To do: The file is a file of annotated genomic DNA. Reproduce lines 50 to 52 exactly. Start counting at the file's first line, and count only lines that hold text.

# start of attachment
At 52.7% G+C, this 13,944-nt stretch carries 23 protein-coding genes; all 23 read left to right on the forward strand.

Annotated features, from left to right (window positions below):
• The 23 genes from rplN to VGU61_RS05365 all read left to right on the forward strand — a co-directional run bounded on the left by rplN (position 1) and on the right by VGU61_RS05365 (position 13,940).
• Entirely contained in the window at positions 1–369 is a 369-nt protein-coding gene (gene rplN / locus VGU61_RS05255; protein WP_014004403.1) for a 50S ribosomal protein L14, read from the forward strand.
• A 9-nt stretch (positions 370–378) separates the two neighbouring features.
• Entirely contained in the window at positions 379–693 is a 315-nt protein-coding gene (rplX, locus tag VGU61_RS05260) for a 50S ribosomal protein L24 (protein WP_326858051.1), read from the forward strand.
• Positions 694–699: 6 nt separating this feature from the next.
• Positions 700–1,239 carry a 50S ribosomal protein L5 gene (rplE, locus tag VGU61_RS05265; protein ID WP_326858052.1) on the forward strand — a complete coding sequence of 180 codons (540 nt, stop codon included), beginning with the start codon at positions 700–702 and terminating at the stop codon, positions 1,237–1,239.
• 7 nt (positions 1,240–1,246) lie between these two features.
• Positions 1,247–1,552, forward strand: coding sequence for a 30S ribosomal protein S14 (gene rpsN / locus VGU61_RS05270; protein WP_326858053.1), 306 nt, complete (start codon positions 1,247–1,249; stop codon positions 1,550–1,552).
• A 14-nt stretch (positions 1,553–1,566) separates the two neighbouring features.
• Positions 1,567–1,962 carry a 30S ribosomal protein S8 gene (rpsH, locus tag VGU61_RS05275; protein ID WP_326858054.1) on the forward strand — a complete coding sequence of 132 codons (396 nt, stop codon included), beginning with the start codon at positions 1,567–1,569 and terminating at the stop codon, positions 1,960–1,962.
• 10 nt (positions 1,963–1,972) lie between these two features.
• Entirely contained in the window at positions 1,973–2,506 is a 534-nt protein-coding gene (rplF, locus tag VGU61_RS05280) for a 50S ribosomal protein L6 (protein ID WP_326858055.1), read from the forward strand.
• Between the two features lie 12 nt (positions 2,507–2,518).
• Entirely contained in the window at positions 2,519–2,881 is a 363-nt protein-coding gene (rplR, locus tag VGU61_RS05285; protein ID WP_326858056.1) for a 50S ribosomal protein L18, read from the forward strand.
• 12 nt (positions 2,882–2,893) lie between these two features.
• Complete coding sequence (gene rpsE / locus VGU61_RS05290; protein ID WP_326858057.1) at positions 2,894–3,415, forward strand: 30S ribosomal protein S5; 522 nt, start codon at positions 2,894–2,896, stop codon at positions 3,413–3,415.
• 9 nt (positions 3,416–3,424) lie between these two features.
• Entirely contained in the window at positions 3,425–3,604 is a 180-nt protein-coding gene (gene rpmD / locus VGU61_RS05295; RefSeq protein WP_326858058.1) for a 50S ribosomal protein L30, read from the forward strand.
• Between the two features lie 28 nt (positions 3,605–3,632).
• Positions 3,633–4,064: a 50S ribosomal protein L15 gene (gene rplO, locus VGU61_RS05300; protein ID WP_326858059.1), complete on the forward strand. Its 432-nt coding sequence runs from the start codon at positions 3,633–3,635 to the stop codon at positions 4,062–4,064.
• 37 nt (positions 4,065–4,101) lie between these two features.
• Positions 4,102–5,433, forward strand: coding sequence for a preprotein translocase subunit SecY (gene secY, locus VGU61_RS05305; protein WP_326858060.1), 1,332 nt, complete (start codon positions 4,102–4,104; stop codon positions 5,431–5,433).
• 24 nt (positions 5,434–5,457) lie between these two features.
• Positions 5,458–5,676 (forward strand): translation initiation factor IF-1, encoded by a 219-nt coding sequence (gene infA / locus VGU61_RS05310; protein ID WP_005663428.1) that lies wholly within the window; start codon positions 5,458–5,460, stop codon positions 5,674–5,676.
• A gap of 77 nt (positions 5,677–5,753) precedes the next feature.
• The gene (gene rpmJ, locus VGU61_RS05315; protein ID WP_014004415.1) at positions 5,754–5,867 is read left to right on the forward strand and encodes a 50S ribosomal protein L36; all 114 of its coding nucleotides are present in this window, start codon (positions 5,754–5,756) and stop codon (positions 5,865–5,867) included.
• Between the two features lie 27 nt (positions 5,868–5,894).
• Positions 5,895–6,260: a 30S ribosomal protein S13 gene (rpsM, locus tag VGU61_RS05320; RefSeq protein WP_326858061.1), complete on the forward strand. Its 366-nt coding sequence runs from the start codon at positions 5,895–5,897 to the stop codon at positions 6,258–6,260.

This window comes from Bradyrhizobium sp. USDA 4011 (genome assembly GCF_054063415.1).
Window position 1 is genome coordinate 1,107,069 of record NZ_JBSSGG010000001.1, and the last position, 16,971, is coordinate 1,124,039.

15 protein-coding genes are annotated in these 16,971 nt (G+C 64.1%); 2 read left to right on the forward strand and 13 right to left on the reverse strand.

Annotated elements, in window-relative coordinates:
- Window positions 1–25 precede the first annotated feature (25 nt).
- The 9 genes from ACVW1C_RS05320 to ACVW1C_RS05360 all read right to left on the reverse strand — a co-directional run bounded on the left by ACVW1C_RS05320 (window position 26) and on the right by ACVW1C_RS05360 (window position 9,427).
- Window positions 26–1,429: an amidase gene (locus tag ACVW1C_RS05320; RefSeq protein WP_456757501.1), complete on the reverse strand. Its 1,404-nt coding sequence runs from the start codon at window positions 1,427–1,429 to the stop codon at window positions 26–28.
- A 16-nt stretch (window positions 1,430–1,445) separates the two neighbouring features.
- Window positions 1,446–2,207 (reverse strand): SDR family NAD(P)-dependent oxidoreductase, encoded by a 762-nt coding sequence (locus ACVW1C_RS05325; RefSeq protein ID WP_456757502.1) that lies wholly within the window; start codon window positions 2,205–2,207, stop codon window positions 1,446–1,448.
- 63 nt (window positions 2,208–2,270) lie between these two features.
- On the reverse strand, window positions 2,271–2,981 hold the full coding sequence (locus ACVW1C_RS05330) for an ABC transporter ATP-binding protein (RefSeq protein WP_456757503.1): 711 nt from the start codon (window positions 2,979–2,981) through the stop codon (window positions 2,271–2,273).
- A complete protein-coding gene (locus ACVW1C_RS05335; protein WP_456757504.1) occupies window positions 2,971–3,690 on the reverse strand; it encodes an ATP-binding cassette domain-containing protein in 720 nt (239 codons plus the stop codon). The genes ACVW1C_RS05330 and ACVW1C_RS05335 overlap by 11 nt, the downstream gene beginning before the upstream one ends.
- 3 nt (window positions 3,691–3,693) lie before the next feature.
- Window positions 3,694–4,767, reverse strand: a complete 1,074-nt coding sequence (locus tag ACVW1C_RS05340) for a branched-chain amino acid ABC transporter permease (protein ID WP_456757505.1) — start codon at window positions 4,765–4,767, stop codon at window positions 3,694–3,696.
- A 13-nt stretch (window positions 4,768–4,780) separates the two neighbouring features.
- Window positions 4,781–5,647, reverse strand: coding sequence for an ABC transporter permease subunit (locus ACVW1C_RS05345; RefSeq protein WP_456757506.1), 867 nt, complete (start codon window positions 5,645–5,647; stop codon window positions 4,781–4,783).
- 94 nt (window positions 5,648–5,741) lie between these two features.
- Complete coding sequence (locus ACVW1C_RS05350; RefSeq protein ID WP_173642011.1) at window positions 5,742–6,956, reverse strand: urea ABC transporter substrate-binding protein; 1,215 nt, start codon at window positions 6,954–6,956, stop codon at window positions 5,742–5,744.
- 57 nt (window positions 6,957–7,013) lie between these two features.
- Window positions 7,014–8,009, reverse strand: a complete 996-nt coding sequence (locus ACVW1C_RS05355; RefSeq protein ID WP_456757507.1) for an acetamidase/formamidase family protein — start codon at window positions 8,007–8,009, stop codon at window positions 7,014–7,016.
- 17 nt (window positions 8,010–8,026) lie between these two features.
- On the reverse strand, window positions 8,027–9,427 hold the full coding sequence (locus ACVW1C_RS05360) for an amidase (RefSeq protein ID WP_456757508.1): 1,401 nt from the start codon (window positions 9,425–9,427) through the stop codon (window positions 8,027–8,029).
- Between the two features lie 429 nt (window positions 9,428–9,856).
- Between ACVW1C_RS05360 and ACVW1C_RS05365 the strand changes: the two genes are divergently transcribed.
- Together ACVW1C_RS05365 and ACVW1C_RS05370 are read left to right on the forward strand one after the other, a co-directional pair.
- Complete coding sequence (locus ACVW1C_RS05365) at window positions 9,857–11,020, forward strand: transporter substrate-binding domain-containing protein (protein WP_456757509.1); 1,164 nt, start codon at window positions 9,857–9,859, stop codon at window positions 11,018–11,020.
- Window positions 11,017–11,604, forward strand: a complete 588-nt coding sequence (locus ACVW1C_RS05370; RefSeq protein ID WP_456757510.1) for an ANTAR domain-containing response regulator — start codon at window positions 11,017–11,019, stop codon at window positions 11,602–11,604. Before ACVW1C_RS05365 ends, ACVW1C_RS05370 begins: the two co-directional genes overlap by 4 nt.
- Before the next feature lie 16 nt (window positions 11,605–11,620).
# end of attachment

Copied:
- Window positions 7,014–8,009, reverse strand: a complete 996-nt coding sequence (locus ACVW1C_RS05355; RefSeq protein ID WP_456757507.1) for an acetamidase/formamidase family protein — start codon at window positions 8,007–8,009, stop codon at window positions 7,014–7,016.
- 17 nt (window positions 8,010–8,026) lie between these two features.
- On the reverse strand, window positions 8,027–9,427 hold the full coding sequence (locus ACVW1C_RS05360) for an amidase (RefSeq protein ID WP_456757508.1): 1,401 nt from the start codon (window positions 9,425–9,427) through the stop codon (window positions 8,027–8,029).